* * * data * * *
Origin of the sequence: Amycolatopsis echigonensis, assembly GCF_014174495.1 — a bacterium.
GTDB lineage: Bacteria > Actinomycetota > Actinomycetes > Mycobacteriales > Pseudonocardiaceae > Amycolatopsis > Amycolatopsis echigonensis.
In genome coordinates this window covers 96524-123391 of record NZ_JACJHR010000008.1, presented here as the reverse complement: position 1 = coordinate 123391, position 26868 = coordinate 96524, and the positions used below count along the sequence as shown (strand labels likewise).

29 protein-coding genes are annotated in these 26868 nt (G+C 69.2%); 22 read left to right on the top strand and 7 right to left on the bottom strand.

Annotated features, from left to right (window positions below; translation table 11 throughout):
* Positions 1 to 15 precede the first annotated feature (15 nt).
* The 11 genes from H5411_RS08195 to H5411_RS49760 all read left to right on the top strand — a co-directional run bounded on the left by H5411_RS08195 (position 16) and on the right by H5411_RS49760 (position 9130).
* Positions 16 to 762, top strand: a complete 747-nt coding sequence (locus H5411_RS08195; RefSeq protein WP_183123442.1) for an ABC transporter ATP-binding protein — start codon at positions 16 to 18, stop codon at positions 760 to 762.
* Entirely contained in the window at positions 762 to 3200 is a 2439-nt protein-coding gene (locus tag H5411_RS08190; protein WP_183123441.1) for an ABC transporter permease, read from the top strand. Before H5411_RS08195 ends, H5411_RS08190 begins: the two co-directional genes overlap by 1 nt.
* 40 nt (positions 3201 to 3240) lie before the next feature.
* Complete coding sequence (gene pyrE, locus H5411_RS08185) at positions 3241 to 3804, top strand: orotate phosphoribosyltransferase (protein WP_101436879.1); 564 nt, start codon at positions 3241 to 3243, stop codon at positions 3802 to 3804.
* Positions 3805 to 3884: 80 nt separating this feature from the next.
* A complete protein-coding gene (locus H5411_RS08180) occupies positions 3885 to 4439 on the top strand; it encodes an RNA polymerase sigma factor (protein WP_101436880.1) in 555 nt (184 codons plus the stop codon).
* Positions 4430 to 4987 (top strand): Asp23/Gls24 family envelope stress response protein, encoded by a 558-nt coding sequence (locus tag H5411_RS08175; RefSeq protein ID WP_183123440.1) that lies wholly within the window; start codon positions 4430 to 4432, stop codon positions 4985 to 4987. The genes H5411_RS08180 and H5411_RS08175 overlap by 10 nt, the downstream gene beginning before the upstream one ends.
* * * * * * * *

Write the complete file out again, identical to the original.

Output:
Origin of the sequence: Amycolatopsis echigonensis, assembly GCF_014174495.1 — a bacterium.
GTDB lineage: Bacteria > Actinomycetota > Actinomycetes > Mycobacteriales > Pseudonocardiaceae > Amycolatopsis > Amycolatopsis echigonensis.
In genome coordinates this window covers 96524-123391 of record NZ_JACJHR010000008.1, presented here as the reverse complement: position 1 = coordinate 123391, position 26868 = coordinate 96524, and the positions used below count along the sequence as shown (strand labels likewise).

29 protein-coding genes are annotated in these 26868 nt (G+C 69.2%); 22 read left to right on the top strand and 7 right to left on the bottom strand.

Annotated features, from left to right (window positions below; translation table 11 throughout):
* Positions 1 to 15 precede the first annotated feature (15 nt).
* The 11 genes from H5411_RS08195 to H5411_RS49760 all read left to right on the top strand — a co-directional run bounded on the left by H5411_RS08195 (position 16) and on the right by H5411_RS49760 (position 9130).
* Positions 16 to 762, top strand: a complete 747-nt coding sequence (locus H5411_RS08195; RefSeq protein WP_183123442.1) for an ABC transporter ATP-binding protein — start codon at positions 16 to 18, stop codon at positions 760 to 762.
* Entirely contained in the window at positions 762 to 3200 is a 2439-nt protein-coding gene (locus tag H5411_RS08190; protein WP_183123441.1) for an ABC transporter permease, read from the top strand. Before H5411_RS08195 ends, H5411_RS08190 begins: the two co-directional genes overlap by 1 nt.
* 40 nt (positions 3201 to 3240) lie before the next feature.
* Complete coding sequence (gene pyrE, locus H5411_RS08185) at positions 3241 to 3804, top strand: orotate phosphoribosyltransferase (protein WP_101436879.1); 564 nt, start codon at positions 3241 to 3243, stop codon at positions 3802 to 3804.
* Positions 3805 to 3884: 80 nt separating this feature from the next.
* A complete protein-coding gene (locus H5411_RS08180) occupies positions 3885 to 4439 on the top strand; it encodes an RNA polymerase sigma factor (protein WP_101436880.1) in 555 nt (184 codons plus the stop codon).
* Positions 4430 to 4987 (top strand): Asp23/Gls24 family envelope stress response protein, encoded by a 558-nt coding sequence (locus tag H5411_RS08175; RefSeq protein ID WP_183123440.1) that lies wholly within the window; start codon positions 4430 to 4432, stop codon positions 4985 to 4987. The genes H5411_RS08180 and H5411_RS08175 overlap by 10 nt, the downstream gene beginning before the upstream one ends.